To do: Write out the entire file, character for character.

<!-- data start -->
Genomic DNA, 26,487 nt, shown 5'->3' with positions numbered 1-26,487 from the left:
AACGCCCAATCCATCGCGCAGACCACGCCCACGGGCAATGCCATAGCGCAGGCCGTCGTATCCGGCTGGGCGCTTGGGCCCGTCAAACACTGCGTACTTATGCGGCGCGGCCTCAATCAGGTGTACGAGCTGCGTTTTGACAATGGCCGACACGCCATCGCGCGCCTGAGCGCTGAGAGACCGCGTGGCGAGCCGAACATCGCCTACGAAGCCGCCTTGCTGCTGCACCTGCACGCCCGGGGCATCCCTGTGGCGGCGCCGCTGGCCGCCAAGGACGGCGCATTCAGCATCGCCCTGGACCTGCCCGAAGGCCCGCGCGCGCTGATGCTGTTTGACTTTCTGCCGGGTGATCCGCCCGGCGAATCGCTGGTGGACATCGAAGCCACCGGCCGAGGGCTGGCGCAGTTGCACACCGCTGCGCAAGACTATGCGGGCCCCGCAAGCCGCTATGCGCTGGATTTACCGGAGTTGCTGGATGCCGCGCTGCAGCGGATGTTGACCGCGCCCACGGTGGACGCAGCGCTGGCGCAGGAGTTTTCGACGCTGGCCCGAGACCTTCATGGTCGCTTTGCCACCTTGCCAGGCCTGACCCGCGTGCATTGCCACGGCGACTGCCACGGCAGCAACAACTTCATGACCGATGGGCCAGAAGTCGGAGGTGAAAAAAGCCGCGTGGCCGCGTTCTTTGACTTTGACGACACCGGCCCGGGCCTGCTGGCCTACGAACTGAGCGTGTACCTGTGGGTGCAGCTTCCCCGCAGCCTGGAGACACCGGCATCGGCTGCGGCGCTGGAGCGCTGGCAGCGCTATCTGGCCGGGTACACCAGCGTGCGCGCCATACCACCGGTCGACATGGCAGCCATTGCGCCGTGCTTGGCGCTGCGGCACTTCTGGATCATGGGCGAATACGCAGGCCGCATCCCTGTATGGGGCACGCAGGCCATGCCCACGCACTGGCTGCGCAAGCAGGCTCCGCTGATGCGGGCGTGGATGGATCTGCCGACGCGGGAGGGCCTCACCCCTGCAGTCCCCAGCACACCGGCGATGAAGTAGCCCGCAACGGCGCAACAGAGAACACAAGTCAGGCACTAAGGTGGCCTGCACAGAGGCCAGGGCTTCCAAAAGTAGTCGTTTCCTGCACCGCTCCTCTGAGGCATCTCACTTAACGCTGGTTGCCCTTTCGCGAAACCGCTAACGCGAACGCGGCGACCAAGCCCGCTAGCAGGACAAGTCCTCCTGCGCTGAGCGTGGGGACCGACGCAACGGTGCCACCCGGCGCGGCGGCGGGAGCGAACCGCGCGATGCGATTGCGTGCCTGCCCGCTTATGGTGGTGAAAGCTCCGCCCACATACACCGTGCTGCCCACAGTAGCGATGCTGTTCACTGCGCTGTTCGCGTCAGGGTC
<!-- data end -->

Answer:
Genomic DNA, 26,487 nt, shown 5'->3' with positions numbered 1-26,487 from the left:
AACGCCCAATCCATCGCGCAGACCACGCCCACGGGCAATGCCATAGCGCAGGCCGTCGTATCCGGCTGGGCGCTTGGGCCCGTCAAACACTGCGTACTTATGCGGCGCGGCCTCAATCAGGTGTACGAGCTGCGTTTTGACAATGGCCGACACGCCATCGCGCGCCTGAGCGCTGAGAGACCGCGTGGCGAGCCGAACATCGCCTACGAAGCCGCCTTGCTGCTGCACCTGCACGCCCGGGGCATCCCTGTGGCGGCGCCGCTGGCCGCCAAGGACGGCGCATTCAGCATCGCCCTGGACCTGCCCGAAGGCCCGCGCGCGCTGATGCTGTTTGACTTTCTGCCGGGTGATCCGCCCGGCGAATCGCTGGTGGACATCGAAGCCACCGGCCGAGGGCTGGCGCAGTTGCACACCGCTGCGCAAGACTATGCGGGCCCCGCAAGCCGCTATGCGCTGGATTTACCGGAGTTGCTGGATGCCGCGCTGCAGCGGATGTTGACCGCGCCCACGGTGGACGCAGCGCTGGCGCAGGAGTTTTCGACGCTGGCCCGAGACCTTCATGGTCGCTTTGCCACCTTGCCAGGCCTGACCCGCGTGCATTGCCACGGCGACTGCCACGGCAGCAACAACTTCATGACCGATGGGCCAGAAGTCGGAGGTGAAAAAAGCCGCGTGGCCGCGTTCTTTGACTTTGACGACACCGGCCCGGGCCTGCTGGCCTACGAACTGAGCGTGTACCTGTGGGTGCAGCTTCCCCGCAGCCTGGAGACACCGGCATCGGCTGCGGCGCTGGAGCGCTGGCAGCGCTATCTGGCCGGGTACACCAGCGTGCGCGCCATACCACCGGTCGACATGGCAGCCATTGCGCCGTGCTTGGCGCTGCGGCACTTCTGGATCATGGGCGAATACGCAGGCCGCATCCCTGTATGGGGCACGCAGGCCATGCCCACGCACTGGCTGCGCAAGCAGGCTCCGCTGATGCGGGCGTGGATGGATCTGCCGACGCGGGAGGGCCTCACCCCTGCAGTCCCCAGCACACCGGCGATGAAGTAGCCCGCAACGGCGCAACAGAGAACACAAGTCAGGCACTAAGGTGGCCTGCACAGAGGCCAGGGCTTCCAAAAGTAGTCGTTTCCTGCACCGCTCCTCTGAGGCATCTCACTTAACGCTGGTTGCCCTTTCGCGAAACCGCTAACGCGAACGCGGCGACCAAGCCCGCTAGCAGGACAAGTCCTCCTGCGCTGAGCGTGGGGACCGACGCAACGGTGCCACCCGGCGCGGCGGCGGGAGCGAACCGCGCGATGCGATTGCGTGCCTGCCCGCTTATGGTGGTGAAAGCTCCGCCCACATACACCGTGCTGCCCACAGTAGCGATGCTGTTCACTGCGCTGTTCGCGTCAGGGTC